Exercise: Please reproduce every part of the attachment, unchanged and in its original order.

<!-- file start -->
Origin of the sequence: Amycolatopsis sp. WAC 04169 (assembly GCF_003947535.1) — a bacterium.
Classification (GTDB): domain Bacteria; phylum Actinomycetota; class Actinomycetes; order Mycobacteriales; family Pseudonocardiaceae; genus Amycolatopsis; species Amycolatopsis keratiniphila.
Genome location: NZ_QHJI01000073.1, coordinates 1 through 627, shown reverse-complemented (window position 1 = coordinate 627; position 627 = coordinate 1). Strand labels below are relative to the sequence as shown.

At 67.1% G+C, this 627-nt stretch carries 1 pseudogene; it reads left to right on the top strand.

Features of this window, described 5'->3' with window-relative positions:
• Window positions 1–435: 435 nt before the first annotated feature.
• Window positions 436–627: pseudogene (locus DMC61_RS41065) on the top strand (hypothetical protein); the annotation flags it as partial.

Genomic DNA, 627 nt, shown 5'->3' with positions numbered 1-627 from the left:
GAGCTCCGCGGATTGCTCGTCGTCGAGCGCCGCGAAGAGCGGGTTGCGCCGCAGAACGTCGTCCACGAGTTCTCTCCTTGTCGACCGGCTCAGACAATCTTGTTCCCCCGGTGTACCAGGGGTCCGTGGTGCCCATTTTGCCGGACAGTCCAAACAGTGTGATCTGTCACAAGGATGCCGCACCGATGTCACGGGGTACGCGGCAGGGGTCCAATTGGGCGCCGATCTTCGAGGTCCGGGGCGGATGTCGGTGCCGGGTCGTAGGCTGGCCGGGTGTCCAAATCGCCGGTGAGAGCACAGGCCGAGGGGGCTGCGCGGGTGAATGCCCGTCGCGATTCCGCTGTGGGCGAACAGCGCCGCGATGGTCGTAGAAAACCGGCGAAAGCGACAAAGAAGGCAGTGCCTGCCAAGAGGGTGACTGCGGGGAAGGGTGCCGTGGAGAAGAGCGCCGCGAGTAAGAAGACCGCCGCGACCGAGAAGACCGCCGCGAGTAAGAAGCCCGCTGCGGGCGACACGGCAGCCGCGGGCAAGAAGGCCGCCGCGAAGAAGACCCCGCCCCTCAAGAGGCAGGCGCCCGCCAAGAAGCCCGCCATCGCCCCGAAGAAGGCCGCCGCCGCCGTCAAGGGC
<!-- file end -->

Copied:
Origin of the sequence: Amycolatopsis sp. WAC 04169 (assembly GCF_003947535.1) — a bacterium.
Classification (GTDB): domain Bacteria; phylum Actinomycetota; class Actinomycetes; order Mycobacteriales; family Pseudonocardiaceae; genus Amycolatopsis; species Amycolatopsis keratiniphila.
Genome location: NZ_QHJI01000073.1, coordinates 1 through 627, shown reverse-complemented (window position 1 = coordinate 627; position 627 = coordinate 1). Strand labels below are relative to the sequence as shown.

At 67.1% G+C, this 627-nt stretch carries 1 pseudogene; it reads left to right on the top strand.

Features of this window, described 5'->3' with window-relative positions:
• Window positions 1–435: 435 nt before the first annotated feature.
• Window positions 436–627: pseudogene (locus DMC61_RS41065) on the top strand (hypothetical protein); the annotation flags it as partial.

Genomic DNA, 627 nt, shown 5'->3' with positions numbered 1-627 from the left:
GAGCTCCGCGGATTGCTCGTCGTCGAGCGCCGCGAAGAGCGGGTTGCGCCGCAGAACGTCGTCCACGAGTTCTCTCCTTGTCGACCGGCTCAGACAATCTTGTTCCCCCGGTGTACCAGGGGTCCGTGGTGCCCATTTTGCCGGACAGTCCAAACAGTGTGATCTGTCACAAGGATGCCGCACCGATGTCACGGGGTACGCGGCAGGGGTCCAATTGGGCGCCGATCTTCGAGGTCCGGGGCGGATGTCGGTGCCGGGTCGTAGGCTGGCCGGGTGTCCAAATCGCCGGTGAGAGCACAGGCCGAGGGGGCTGCGCGGGTGAATGCCCGTCGCGATTCCGCTGTGGGCGAACAGCGCCGCGATGGTCGTAGAAAACCGGCGAAAGCGACAAAGAAGGCAGTGCCTGCCAAGAGGGTGACTGCGGGGAAGGGTGCCGTGGAGAAGAGCGCCGCGAGTAAGAAGACCGCCGCGACCGAGAAGACCGCCGCGAGTAAGAAGCCCGCTGCGGGCGACACGGCAGCCGCGGGCAAGAAGGCCGCCGCGAAGAAGACCCCGCCCCTCAAGAGGCAGGCGCCCGCCAAGAAGCCCGCCATCGCCCCGAAGAAGGCCGCCGCCGCCGTCAAGGGC